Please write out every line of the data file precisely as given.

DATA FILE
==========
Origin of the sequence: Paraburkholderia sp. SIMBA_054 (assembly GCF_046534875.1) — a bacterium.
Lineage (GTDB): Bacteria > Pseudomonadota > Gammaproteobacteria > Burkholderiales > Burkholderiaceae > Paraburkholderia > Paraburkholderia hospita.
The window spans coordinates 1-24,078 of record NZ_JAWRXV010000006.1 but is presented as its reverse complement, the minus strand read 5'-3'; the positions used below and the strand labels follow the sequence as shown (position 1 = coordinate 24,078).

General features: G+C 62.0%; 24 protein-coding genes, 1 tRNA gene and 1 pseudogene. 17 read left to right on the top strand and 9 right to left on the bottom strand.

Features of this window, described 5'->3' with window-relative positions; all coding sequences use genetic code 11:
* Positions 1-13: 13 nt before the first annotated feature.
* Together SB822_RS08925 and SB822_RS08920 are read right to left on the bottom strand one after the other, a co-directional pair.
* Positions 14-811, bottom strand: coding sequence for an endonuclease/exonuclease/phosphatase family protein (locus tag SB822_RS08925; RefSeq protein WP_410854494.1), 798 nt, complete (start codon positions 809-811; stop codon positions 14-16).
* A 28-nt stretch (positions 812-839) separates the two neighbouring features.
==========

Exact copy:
Origin of the sequence: Paraburkholderia sp. SIMBA_054 (assembly GCF_046534875.1) — a bacterium.
Lineage (GTDB): Bacteria > Pseudomonadota > Gammaproteobacteria > Burkholderiales > Burkholderiaceae > Paraburkholderia > Paraburkholderia hospita.
The window spans coordinates 1-24,078 of record NZ_JAWRXV010000006.1 but is presented as its reverse complement, the minus strand read 5'-3'; the positions used below and the strand labels follow the sequence as shown (position 1 = coordinate 24,078).

General features: G+C 62.0%; 24 protein-coding genes, 1 tRNA gene and 1 pseudogene. 17 read left to right on the top strand and 9 right to left on the bottom strand.

Features of this window, described 5'->3' with window-relative positions; all coding sequences use genetic code 11:
* Positions 1-13: 13 nt before the first annotated feature.
* Together SB822_RS08925 and SB822_RS08920 are read right to left on the bottom strand one after the other, a co-directional pair.
* Positions 14-811, bottom strand: coding sequence for an endonuclease/exonuclease/phosphatase family protein (locus tag SB822_RS08925; RefSeq protein WP_410854494.1), 798 nt, complete (start codon positions 809-811; stop codon positions 14-16).
* A 28-nt stretch (positions 812-839) separates the two neighbouring features.